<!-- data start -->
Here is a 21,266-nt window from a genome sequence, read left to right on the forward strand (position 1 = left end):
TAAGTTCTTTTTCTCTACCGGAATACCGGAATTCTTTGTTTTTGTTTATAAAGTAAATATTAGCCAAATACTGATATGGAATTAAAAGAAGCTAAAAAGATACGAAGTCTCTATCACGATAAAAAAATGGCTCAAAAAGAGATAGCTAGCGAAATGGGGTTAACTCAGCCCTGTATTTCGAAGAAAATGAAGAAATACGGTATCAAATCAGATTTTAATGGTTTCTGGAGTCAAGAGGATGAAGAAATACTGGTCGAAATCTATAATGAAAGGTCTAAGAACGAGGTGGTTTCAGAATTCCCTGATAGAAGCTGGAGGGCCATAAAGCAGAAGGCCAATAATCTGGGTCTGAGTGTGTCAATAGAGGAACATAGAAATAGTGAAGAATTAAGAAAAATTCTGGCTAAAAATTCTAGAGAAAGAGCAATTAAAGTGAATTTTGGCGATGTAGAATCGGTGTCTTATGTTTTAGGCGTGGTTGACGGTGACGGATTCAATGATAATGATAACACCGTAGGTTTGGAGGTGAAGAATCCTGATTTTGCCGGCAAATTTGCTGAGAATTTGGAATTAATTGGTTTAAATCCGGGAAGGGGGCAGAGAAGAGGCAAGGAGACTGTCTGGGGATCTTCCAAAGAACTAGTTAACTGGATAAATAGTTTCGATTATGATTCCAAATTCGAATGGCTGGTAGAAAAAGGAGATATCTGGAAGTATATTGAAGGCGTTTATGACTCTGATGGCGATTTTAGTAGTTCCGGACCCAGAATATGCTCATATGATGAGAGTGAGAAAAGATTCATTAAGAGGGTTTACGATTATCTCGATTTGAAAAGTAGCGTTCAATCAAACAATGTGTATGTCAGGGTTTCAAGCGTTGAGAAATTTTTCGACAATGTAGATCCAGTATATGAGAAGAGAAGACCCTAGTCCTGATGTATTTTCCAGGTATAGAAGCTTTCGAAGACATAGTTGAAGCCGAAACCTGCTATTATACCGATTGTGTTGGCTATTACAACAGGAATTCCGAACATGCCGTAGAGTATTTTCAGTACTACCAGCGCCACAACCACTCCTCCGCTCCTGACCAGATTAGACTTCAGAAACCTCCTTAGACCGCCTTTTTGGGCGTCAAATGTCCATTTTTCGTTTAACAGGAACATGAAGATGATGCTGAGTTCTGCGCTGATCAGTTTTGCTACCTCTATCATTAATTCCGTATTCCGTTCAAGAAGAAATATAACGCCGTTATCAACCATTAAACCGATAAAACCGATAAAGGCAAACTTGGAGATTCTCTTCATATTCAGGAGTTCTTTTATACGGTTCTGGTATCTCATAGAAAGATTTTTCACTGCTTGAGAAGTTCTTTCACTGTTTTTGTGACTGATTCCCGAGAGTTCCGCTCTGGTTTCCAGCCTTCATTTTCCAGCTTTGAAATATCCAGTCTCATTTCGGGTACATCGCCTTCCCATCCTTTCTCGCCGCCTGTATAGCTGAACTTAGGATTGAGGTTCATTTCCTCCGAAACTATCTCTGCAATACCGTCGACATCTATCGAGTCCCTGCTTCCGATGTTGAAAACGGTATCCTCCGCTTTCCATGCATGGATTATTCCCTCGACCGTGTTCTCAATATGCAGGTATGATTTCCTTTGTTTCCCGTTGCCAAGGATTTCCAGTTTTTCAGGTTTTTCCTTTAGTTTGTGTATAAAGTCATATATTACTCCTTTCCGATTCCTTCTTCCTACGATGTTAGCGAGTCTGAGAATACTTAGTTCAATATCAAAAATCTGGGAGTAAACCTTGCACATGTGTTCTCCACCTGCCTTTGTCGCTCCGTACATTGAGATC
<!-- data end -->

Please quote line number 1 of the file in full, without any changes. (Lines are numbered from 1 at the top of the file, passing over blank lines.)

Here is a 21,266-nt window from a genome sequence, read left to right on the forward strand (position 1 = left end):